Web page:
October 7, 2019 Reading Time: 5 minutes
Private Club

In a recent civil but vigorous discussion about immigration, a friend attempted to justify immigration restrictions by analogizing democratic countries to clubs. “Just as a country-club’s members choose who to admit into their club and who to keep out,” he reasoned, “a country should behave similarly.”

I’ll not here debate the merits or demerits of more open immigration. But I will challenge the notion that a country is analogous to a private club.

It’s not. A country is not even close to being like a club. While the analogy seems superficially to be powerful, it’s fraught with all manner of mistakes and dangers.

Private Clubs as Voluntary Associations

Private clubs are commonplace because they are quite useful. By pooling resources and efforts, each of us can often jointly achieve desired goals with greater reliability and at lower costs than if we each undertook to achieve these goals acting alone. While each family could satisfy its members’ desires to swim by building and maintaining its own swimming pool, many families choose the lower cost and more convenient option of sharing with other families a swimming pool by joining a community pool club or a country club.

While some clubs are more formally organized than others – the Detroit Economic Club has written rules, unlike the typical neighborhood book-discussion club that governs itself only with unwritten rules – every club is privately organized and operated to pursue some goal shared by its members. The club members themselves, according to the club’s rules, determine both the size of the club, who may and may not join and on what terms, and how the club functions.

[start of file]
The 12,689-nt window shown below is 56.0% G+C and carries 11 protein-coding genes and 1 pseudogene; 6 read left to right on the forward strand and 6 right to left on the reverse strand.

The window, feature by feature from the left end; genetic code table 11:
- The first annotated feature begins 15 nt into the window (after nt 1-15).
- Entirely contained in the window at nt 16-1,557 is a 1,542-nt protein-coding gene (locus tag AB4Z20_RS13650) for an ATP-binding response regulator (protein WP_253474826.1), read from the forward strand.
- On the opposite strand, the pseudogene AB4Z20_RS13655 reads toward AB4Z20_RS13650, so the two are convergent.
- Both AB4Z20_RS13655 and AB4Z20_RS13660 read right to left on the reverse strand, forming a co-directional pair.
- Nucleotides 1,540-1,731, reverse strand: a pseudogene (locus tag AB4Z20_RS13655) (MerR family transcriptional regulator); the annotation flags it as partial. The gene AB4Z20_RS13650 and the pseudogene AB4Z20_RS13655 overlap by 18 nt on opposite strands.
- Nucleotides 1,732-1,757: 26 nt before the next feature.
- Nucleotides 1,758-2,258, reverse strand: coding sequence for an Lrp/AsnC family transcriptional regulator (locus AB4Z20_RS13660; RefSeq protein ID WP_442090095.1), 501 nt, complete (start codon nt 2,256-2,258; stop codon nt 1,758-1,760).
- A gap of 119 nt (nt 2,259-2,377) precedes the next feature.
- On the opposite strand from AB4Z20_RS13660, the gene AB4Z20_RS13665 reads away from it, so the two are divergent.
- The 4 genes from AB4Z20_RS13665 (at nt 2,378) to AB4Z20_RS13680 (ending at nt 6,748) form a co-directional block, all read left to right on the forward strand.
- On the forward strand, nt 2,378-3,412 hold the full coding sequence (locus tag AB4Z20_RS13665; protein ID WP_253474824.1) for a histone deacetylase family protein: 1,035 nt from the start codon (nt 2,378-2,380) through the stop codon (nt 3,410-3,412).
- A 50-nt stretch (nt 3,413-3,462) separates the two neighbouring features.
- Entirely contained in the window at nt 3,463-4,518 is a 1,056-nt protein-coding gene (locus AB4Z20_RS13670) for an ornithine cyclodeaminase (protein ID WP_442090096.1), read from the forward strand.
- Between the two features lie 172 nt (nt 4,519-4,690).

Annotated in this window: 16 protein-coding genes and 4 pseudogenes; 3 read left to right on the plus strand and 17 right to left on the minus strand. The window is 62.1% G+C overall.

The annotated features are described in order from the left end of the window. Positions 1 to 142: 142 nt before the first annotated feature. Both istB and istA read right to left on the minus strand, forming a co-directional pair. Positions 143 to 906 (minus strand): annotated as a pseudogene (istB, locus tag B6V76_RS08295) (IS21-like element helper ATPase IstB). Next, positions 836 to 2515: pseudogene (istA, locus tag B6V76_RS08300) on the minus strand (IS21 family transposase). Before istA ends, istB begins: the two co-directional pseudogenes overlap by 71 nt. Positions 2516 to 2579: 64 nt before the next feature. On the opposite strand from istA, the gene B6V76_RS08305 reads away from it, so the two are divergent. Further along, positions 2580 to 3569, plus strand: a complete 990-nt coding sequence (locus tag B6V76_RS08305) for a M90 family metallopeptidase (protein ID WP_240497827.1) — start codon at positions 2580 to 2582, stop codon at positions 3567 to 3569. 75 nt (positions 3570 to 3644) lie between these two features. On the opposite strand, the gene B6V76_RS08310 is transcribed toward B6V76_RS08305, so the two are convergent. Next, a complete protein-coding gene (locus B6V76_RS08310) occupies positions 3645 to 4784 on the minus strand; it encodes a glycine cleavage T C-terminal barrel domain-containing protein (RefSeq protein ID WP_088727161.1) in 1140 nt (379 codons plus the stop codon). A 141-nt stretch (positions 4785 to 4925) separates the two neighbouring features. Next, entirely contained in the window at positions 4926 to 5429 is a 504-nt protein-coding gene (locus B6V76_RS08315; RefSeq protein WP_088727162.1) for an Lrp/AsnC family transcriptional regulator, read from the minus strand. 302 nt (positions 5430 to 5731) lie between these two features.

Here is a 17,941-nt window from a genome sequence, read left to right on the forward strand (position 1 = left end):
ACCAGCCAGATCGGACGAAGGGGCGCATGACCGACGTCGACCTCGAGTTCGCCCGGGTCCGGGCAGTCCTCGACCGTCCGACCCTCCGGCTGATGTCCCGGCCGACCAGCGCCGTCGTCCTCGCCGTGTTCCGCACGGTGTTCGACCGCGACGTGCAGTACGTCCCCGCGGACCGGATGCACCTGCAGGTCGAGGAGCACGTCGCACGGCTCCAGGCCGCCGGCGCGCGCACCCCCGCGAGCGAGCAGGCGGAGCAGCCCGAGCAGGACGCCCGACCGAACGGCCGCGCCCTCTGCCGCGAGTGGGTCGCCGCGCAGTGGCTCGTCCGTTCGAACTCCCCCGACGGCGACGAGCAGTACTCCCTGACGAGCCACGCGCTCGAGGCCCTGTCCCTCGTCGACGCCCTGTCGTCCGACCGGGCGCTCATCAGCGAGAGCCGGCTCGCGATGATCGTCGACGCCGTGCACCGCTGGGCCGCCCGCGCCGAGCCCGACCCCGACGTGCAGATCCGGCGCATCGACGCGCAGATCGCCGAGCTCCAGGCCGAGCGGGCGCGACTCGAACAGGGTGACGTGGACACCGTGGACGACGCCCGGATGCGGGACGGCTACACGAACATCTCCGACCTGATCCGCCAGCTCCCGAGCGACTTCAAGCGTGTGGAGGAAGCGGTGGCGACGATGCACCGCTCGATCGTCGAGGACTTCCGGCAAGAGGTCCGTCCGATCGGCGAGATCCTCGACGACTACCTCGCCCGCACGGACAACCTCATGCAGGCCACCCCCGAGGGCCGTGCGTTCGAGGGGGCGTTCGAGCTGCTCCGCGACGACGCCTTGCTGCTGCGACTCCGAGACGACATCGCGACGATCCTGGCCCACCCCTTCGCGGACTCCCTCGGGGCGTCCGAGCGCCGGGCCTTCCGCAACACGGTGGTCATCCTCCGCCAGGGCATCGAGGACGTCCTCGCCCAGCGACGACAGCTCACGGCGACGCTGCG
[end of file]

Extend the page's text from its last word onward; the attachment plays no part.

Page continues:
In order to learn and take account of its members’ individual preferences, each club has some decision-making rule. While these rules differ across clubs, many clubs use some version of voting, and very often this version is simple majority rule. If the question, say, is how to spend some portion of the club’s money – Should the money be spent to repair the club’s boat, or instead spent to help members pay for a weekend camping trip? – a vote is taken and the winning option is the one that receives a majority of the votes.

Given that no one is forced to join, or to remain in, any club, it’s fair to say that each club is optimally responsive to its members’ individual preferences. If Smith’s preferences are inadequately satisfied by her membership in a club, she either doesn’t join or she quits that club. Therefore, even if Smith voted in the minority on some particular question, she will remain in the club as long as she believes that, overall, the benefit to her of being in the club is greater than the costs she suffers on those occasions when a majority of her fellow members choose some particular course of action different from her preferred course.